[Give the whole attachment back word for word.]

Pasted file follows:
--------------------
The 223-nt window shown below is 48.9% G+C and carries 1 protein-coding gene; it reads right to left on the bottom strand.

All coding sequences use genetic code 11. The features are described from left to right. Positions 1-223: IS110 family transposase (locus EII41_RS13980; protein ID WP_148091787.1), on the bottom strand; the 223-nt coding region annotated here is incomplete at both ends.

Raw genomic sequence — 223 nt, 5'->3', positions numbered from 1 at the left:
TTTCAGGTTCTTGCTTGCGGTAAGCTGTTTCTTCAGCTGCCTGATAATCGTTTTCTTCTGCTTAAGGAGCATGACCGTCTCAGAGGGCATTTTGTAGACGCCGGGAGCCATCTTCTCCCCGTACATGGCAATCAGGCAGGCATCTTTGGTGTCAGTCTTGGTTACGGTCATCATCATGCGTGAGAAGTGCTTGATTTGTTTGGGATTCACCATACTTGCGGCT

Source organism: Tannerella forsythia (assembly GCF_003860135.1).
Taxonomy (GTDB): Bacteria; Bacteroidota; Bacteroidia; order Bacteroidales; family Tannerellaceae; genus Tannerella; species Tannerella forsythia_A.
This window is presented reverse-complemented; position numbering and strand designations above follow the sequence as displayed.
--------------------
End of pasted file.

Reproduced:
The 223-nt window shown below is 48.9% G+C and carries 1 protein-coding gene; it reads right to left on the bottom strand.

All coding sequences use genetic code 11. The features are described from left to right. Positions 1-223: IS110 family transposase (locus EII41_RS13980; protein ID WP_148091787.1), on the bottom strand; the 223-nt coding region annotated here is incomplete at both ends.

Raw genomic sequence — 223 nt, 5'->3', positions numbered from 1 at the left:
TTTCAGGTTCTTGCTTGCGGTAAGCTGTTTCTTCAGCTGCCTGATAATCGTTTTCTTCTGCTTAAGGAGCATGACCGTCTCAGAGGGCATTTTGTAGACGCCGGGAGCCATCTTCTCCCCGTACATGGCAATCAGGCAGGCATCTTTGGTGTCAGTCTTGGTTACGGTCATCATCATGCGTGAGAAGTGCTTGATTTGTTTGGGATTCACCATACTTGCGGCT

Source organism: Tannerella forsythia (assembly GCF_003860135.1).
Taxonomy (GTDB): Bacteria; Bacteroidota; Bacteroidia; order Bacteroidales; family Tannerellaceae; genus Tannerella; species Tannerella forsythia_A.
This window is presented reverse-complemented; position numbering and strand designations above follow the sequence as displayed.